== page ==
I did find one case of a vitamin D overdose in a letter written to Dr. Cannell, another research scientist on D, in April 2010. In this letter the indivdual reported that he was taking 60,000 I.U. a day of D3 in a liquid, and occasionally took 180,000 I.U. for about eight months to try and help him get over a sinus infection, and to prevent the cold and flu. This was in 2009. Then he goes on to write that in November 2009 he started to have symptoms of irregular heartbeats, nervousness, insomnia, weight loss, difficulty concentrating, and muscle weakness. After having blood work done by a physician he discovered his D3 level was 406 nanograms per milliliter, about 4 times higher than what is recommended, and his calcium level was excessvely above the healthy range for his blood chemistry. After he stopped taking vitamin D3 he says the physician didn't recommend anything else except to recheck his blood levels of D3 and calcium in a few months. He says he is 46 and has been in excellent health all of his life with no serioius medical issues.

Dr. Cannell's reply to him was that he did overdose on vitamin D3 reaching toxic levels, and he recommended that he stay out of the sun until his calcidiol level was normal (50 to 80 nanograms per milliliter), drink at least 8 eight-ounce glasses of water daily to flush his kidneys and system, have a chemistry panel periodically to make sure the kidneys were functionaing normally, and to check the calcium level, although Dr. Cannell felt that his calcium was no longer elevated. He also told him that there probably was no permanent damage to any of his internal organs because there were others who had higher levels of calcidiol and they did not have any permanent damage to their internal organs or kidneys.

Note: I included this case because I wanted to empahsize that you really have to take a lot of vitamin D3 over a period of time for it to become toxic, and to point out the unfounded fear of taking it in doses of anywhere between 2,000 to 10,000 I.U. a day.

Hypersensitivity Mistaken for Toxicity
When some people react adversly to vitamin D it is sometimes mistaken as toxicity when in actuality it is hypersensitivity syndromes due to excess calcium in the blood. This hypersensivity can be due to several things such as hyperparathyroidism which is excessive production of parathyroid hormone (PTH), parathormone, by the parathyroid glands, and granulomatous diseases such as sarcoidosis. Sarcoidosis is a disease of unknown cause that leads to inflammation and can affect various organs in the body. Normally, your immune system defends your body against foreign or harmful substances. For example, it sends special cells to protect organs that are in danger. These cells release chemicals that recruit other cells to isolate and destroy the harmful substance. Inflammation occurs during this process. Once the harmful substance is destroyed, the cells and the inflammation go away. In people who have sarcoidosis, the inflammation doesn't go away. Instead, some of the immune system cells cluster to form lumps called granulomas in various organs in your body.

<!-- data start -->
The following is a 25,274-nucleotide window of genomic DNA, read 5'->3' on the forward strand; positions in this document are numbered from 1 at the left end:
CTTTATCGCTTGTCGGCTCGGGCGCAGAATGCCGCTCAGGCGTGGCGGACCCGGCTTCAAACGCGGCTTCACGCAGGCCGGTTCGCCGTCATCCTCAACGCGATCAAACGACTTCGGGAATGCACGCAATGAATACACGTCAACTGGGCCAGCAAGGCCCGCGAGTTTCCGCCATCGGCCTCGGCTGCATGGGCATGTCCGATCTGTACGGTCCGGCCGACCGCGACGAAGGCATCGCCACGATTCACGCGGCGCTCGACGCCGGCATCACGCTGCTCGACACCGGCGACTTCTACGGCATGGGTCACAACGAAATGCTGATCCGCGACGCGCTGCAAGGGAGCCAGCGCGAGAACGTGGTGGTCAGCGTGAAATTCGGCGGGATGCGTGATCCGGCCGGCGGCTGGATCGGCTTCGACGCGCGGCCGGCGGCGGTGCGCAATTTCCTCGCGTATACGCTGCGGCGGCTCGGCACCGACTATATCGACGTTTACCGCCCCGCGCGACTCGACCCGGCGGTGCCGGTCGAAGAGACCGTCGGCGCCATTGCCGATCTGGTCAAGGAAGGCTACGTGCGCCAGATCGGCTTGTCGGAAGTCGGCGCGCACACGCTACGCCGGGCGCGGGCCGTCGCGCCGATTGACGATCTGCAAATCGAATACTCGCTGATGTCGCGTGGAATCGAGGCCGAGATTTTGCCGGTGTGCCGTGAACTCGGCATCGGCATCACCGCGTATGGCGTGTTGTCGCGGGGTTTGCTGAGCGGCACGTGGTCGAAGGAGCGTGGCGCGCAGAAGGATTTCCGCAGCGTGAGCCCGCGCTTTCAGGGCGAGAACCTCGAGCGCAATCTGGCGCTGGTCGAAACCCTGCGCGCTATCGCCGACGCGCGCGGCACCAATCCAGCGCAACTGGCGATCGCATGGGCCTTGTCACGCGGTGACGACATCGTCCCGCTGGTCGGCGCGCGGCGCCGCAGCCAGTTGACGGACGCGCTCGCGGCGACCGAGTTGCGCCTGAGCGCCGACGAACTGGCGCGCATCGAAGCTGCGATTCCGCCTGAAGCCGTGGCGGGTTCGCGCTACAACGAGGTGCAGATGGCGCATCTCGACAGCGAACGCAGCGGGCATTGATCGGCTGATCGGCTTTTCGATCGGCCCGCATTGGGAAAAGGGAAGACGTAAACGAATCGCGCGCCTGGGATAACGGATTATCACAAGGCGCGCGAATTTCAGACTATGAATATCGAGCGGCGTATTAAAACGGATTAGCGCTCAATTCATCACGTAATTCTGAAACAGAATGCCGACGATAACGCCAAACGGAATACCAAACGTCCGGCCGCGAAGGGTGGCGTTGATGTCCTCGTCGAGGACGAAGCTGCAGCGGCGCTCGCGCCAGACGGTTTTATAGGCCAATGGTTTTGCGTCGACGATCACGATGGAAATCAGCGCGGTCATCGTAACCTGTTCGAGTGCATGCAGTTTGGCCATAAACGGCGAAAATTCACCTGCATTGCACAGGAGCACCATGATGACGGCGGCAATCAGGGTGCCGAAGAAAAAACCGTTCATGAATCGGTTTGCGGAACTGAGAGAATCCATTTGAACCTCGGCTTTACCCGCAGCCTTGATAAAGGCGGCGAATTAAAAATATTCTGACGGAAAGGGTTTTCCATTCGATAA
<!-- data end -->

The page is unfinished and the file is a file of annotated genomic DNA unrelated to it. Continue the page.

Other things that can contribute to this hypersensitivity is abnormal tissue in the kidneys causing them to over-produce calcitriol which raises the blood calcium level too high, and cancers, such as oat cell carcinoma of the lung, and non-Hodgkin's lymphoma. Other health problems can contrbute as well. When people have these health problems they should not take vitamin D without the help of a knowledgeable physician and periodic testing of their 25-hydroxycholecalcifero (calcidiol) and calcium levels, as well as their PTH and 1,25-hydroxycholecalcifero (calcitriol).

Natural D3 Versus Plant Based and Synthetic D2
While D3 (cholecalciferol) is produced by the body and made from sheep’s wool, D2 (ergocalciferol) comes from plants and is made by the drug industry synthetically by irradiating yeast. Synthetic D2 is often added to foods such as milk and can found in supplements as well. While plants contain very little D2 and found to be harmless, the synthetic form of D2 can accumulate in the body and has been known to produce severe health problems such as malformed bone development, kidney damage and calcification of tissues in the body such as hardening of the arteries. Research over the years has demonstrated that it provides no benefits in preventing or overcoming osteoporosis. The main form of D used by the body is cholecalciferol, or D3. If you are presently using supplements of D2, or foods fortified with it, it would be wise to stop and obtain the natural form of D3.

The Rest of the Story
Thus far we have learned that D3 can be obtained from sunlight hitting the skin and taken as a supplement. However, this is just the beginning as the body has to convert D3 (cholecalciferol) into the biologically useful forms, calcidiol and calcitriol, before it can be used.

Metabolism of D3 into the Bioactive Forms
1st. Step - The Liver Produces Calcidiol from Cholecalcifero (D3)